Can Money Buy Happiness?

Posted on February 1, 2013

As the video above by AsapSCIENCE (the duo of Toronto musician Mitchell Moffit and artist Gregory Brown) demonstrates, “if you think money and happiness are exclusive, you simply aren’t spending it right.” Although the notion that once ones material needs are met, income over a certain threshold (often stated as $75,000) does not make us any happier, this is only true if that additional money is spent selfishly. The research that Moffit and Brown have drawn on most directly is from a paper by Dunn, Gilbert and Wilson from the Journal of Consumer Psychology, abstracted here:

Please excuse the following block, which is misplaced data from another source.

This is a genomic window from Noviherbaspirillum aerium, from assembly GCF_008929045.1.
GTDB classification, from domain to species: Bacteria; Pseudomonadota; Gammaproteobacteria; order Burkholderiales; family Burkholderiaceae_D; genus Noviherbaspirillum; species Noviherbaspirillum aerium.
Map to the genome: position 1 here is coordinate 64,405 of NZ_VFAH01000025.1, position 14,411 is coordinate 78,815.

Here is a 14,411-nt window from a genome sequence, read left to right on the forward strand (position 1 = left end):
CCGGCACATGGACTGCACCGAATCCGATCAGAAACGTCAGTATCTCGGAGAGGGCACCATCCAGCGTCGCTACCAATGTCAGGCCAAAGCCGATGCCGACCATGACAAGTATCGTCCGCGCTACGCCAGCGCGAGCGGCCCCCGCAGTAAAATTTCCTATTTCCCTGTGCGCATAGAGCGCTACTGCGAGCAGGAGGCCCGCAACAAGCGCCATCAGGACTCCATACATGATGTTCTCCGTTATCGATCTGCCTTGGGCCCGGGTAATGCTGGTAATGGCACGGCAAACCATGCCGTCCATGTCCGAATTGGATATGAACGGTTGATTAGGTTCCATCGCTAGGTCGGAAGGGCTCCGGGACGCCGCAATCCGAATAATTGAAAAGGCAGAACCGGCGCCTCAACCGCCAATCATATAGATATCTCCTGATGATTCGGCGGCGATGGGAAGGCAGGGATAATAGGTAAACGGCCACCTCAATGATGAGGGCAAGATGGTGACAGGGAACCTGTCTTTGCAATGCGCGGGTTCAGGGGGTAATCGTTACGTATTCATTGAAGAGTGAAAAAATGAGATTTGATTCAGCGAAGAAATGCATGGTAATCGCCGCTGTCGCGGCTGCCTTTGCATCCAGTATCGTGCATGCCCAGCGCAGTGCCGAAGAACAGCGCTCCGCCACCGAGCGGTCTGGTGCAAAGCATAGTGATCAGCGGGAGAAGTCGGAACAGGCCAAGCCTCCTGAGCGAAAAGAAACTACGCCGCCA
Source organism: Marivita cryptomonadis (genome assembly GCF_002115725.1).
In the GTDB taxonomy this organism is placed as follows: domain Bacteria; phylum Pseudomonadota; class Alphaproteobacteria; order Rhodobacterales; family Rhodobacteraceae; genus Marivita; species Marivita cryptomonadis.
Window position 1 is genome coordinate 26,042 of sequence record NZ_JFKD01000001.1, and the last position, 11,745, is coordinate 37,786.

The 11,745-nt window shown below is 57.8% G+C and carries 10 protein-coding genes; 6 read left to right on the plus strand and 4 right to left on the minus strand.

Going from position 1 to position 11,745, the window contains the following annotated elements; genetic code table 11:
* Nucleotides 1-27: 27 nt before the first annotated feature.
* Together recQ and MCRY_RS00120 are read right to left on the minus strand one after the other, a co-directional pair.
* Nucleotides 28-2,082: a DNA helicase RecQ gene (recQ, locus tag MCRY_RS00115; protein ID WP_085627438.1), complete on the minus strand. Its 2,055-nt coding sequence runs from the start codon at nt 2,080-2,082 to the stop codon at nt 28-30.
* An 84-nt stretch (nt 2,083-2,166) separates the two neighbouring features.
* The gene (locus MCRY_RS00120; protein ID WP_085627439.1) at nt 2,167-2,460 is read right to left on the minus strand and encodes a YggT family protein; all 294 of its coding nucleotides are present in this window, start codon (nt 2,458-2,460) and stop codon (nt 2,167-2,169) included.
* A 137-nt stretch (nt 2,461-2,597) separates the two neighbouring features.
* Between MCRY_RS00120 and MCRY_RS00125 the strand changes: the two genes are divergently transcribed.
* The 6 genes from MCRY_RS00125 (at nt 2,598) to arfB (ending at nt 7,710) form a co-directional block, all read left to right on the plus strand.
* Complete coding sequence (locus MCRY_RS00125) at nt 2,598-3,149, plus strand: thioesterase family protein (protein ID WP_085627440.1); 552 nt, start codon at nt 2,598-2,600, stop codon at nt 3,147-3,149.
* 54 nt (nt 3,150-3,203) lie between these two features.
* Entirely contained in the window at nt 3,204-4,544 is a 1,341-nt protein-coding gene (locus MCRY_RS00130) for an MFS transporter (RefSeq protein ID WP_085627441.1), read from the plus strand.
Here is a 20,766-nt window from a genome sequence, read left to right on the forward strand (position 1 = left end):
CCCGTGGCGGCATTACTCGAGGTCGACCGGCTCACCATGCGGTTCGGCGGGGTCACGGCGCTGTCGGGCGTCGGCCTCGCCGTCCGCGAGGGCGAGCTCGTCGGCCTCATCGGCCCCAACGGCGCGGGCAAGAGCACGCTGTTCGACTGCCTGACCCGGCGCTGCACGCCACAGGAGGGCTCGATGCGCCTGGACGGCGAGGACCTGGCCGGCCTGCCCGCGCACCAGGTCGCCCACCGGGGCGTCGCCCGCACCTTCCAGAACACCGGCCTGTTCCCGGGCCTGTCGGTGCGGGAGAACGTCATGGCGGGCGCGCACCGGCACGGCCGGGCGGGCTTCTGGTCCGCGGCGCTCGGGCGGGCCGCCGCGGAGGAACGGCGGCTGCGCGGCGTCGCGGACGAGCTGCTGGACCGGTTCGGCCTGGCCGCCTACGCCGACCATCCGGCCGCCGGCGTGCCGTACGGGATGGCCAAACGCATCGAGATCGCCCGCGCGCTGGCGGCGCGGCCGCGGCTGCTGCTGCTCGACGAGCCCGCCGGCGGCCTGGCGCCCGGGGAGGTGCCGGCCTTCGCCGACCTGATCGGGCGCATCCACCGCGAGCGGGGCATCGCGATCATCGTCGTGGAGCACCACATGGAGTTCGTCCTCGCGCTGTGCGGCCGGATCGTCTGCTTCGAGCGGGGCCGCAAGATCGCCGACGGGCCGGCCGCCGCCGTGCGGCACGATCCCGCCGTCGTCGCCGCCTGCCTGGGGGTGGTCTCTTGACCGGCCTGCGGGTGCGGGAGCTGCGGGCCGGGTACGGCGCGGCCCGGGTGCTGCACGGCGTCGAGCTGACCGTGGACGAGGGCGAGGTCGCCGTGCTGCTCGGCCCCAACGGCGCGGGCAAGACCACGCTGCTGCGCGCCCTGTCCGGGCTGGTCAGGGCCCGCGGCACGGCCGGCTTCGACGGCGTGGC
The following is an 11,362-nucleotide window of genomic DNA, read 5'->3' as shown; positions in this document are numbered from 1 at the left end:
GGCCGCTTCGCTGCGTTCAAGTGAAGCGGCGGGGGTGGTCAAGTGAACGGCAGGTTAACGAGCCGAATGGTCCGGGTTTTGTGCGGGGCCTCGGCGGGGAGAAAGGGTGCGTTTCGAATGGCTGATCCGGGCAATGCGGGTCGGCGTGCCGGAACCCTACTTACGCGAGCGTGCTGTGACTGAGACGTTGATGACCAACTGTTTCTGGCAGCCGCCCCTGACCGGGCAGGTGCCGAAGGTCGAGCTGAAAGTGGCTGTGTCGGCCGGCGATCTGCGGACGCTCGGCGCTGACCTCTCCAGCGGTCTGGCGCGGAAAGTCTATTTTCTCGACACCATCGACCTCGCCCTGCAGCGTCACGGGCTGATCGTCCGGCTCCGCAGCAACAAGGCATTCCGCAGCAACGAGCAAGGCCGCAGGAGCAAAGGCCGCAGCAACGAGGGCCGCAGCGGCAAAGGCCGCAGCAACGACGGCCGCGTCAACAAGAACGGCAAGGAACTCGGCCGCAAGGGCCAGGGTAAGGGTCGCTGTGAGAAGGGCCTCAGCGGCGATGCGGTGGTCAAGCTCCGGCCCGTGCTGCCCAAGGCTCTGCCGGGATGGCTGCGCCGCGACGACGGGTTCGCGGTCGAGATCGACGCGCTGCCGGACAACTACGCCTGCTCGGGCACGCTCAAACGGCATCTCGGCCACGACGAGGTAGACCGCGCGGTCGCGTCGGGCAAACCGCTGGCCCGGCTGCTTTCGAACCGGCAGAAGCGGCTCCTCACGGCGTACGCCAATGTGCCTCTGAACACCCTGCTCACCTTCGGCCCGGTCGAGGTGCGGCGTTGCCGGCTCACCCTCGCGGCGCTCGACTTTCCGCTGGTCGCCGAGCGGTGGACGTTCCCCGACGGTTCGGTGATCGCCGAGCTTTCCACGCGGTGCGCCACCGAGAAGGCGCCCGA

The relationship between money and happiness is surprisingly weak, which may stem in part from the way people spend it. Drawing on empirical research, we propose eight principles designed to help consumers get more happiness for their money. Specifically, we suggest that consumers should:

1. buy more experiences and fewer material goods
2. use their money to benefit others rather than themselves
3. buy many small pleasures rather than fewer large ones
4. eschew extended warranties and other forms of overpriced insurance
5. delay consumption
6. consider how peripheral features of their purchases may affect their day-to-day lives
7. beware of comparison shopping close attention to the happiness of others.


Source material from Forbes

Mental Health News